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WALKS WITH NELLIE ~ HASSOP STATION ~ BY SALLY MOSLEY



Having seen on television news programmes and social media sites about waxwing birds being seen near Hassop Station, I thought I’d join the flock of twitchers and see for myself what all the fuss was about. Also, I hadn’t seen a waxwing before and wanted to tick it off my list.

I parked up long stay in Bakewell, then Nellie and I made our way to the 14th century 5-arch bridge, said to be one of the oldest in Derbyshire. We then headed upstream through Scot’s Gardens and Wynn Meadow where frozen ground was concrete hard. The temperature that day was well below freezing but there was a glorious blue sky above and the sun’s rays were illuminating everything it shone on with a honey coloured glow.

A left along Holme Lane as far as the 17th century packhorse bridge and then Nellie and I turned right up an old track to the side of Holme Hall which is Jacobean in age and is said to be architecturally designed in a similar style to Tissington Hall.

On the end wall of Lumford House to my left was a blue plaque to Richard Arkwright Junior (1755-1843) who lived there following the construction of Lumford Mill in 1778.

We ascended past Holme Bank Quarry and the gated entrance to the old mine where chert was extracted to be used mainly in the Staffordshire Pottery industry. After the mine closed around 1960, a block-making plant, trading as Smith’s Runners operated here for many years making pre-formed Davy blocks cast from limestone and chert chippings mixed with concrete, used to construct various forms of buildings.

There then followed a fabulous walk over Cracknowl with views back to Bakewell Parish Church which sits on an elevated site with a commanding position above the town.

Eventually we descended to the Monsal Trail with the former toll bar cottage over the road in front of us. We turned right on route for Hassop Station and it was only a matter of yards before we came across the first enthusiastic birdwatchers boasting big telescopic lenses that were aimed at hawthorn bushes either side of the pathway.

I soon got my first sight of a waxwing that was so close I could clearly make out the brightly coloured tattoo like markings on its wings, yellow tipped tail and an impressive crest on its head like a Mohican of feathers. A gathering of waxwing is said to be called an ‘irruption’, and that certainly described the Monsal Trail that day which was busier than the busiest time I’ve even seen it!

These acrobatic birds did not seem at all fazed by their audience, but appeared to be posing right in front of the cameras, hopping and skipping from branch to branch, gorging on berries that looked far too big for them to swallow and then flitting off in a flash and flutter of grey feathers, moving on to the next twiglet stage for a repeat performance.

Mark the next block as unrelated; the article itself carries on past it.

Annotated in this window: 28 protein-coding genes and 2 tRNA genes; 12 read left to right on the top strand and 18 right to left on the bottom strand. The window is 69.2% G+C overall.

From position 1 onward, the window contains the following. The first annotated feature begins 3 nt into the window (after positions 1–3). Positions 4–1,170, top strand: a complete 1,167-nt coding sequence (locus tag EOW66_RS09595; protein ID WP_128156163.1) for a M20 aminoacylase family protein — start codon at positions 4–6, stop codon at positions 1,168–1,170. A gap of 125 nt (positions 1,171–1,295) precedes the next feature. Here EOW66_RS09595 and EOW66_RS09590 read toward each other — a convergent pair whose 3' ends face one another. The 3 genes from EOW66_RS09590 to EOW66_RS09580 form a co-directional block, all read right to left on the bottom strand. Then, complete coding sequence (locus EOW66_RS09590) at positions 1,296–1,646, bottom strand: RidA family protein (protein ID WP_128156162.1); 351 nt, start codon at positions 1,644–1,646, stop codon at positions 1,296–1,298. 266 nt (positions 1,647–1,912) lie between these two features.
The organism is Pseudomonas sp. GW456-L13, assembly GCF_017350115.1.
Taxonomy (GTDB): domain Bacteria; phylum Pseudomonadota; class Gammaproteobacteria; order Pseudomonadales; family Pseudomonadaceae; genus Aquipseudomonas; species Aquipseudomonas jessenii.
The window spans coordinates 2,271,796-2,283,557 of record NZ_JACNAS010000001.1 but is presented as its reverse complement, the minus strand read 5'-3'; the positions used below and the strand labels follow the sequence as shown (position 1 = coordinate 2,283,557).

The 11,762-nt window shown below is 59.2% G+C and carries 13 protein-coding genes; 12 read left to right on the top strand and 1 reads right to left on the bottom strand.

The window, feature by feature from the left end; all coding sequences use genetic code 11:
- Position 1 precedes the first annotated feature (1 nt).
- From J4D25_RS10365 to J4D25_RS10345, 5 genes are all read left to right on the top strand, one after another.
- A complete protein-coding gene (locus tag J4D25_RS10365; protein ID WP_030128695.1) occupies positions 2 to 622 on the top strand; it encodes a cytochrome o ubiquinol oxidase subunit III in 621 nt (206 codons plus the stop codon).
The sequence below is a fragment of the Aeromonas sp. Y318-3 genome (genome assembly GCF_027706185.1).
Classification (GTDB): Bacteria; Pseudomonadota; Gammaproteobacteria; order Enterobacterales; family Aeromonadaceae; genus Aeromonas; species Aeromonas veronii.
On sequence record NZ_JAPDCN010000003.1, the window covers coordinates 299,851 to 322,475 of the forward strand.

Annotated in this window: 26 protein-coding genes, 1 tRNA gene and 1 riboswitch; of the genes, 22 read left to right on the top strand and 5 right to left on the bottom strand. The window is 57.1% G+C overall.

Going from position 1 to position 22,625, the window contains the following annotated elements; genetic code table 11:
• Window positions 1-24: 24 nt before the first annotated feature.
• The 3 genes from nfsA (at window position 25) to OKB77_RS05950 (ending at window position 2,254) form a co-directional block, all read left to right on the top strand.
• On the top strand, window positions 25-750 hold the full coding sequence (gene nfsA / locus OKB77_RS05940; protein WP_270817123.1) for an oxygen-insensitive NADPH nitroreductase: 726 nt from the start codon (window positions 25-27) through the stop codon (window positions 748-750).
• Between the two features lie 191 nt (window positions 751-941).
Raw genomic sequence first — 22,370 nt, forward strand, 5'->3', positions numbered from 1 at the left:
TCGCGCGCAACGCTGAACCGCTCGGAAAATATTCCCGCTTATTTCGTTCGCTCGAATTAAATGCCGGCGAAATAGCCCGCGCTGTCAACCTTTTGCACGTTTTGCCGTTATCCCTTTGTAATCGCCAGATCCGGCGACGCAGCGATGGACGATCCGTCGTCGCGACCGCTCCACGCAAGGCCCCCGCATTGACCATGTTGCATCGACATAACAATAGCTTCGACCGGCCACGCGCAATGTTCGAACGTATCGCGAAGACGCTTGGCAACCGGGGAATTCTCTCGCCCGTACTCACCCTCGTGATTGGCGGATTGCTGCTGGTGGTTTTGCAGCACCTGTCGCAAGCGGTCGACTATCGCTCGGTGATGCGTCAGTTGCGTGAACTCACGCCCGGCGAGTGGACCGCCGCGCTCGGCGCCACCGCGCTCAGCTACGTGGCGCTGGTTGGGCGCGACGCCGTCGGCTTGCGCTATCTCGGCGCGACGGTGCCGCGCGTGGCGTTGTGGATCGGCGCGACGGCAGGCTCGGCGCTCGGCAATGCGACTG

Nellie and I slowly walked the gauntlet of paparazzi, wending through the tripods and past camouflage costumes.

I’d left my best digital camera at home and took loads of photos with my phone. However, none of them did justice to the phenomena of these migratory Scandinavian visitors that had chosen to over winter here.

We eventually ventured on, leaving behind the click-click and whirring sounds of a chorus of rapid shutter speeds at work.

We made our way to the former Bakewell Station. However, instead of heading straight down into town, I decided on a short detour to see the earthworks on Castle Hill. A detailed information board states that it is believed the Bakewell Motte was built in the late 12th or early 13th century. The bailey, or castle part, was only ever of a wooden construction as no stonework has been found. As well as the church on the opposite side of the valley, the ‘long lost’ Moor Hall on top of the hill made Bakewell a most impressive and important settlement at that time.


Sally Mosley


FOOTNOTE BY NELLIE: I must be losing my appeal! When out walking with Mum on the trail, we came across a group of paparazzi waiting just for me. After all, I am a celebrity don’t you know, and I’m used to cameras pointing in my direction all the time. These were very big lenses indeed, so I pranced and posed, did my best cutie pie impression, wiggled my bum and made my ears stick up and my eyes open wide. Rather strangely though the photographers didn’t seem that pleased to see me after all. In fact, they appeared to be looking at some bushes and birds instead. So, I did a few woofs to get their attention and that made them turn around. Their faces were really grumpy though. Oh well, their loss. They missed the chance to capture the famous Peak Advertiser Pooch looking her best. Just say cheese and I’m all yours! Nellie xx



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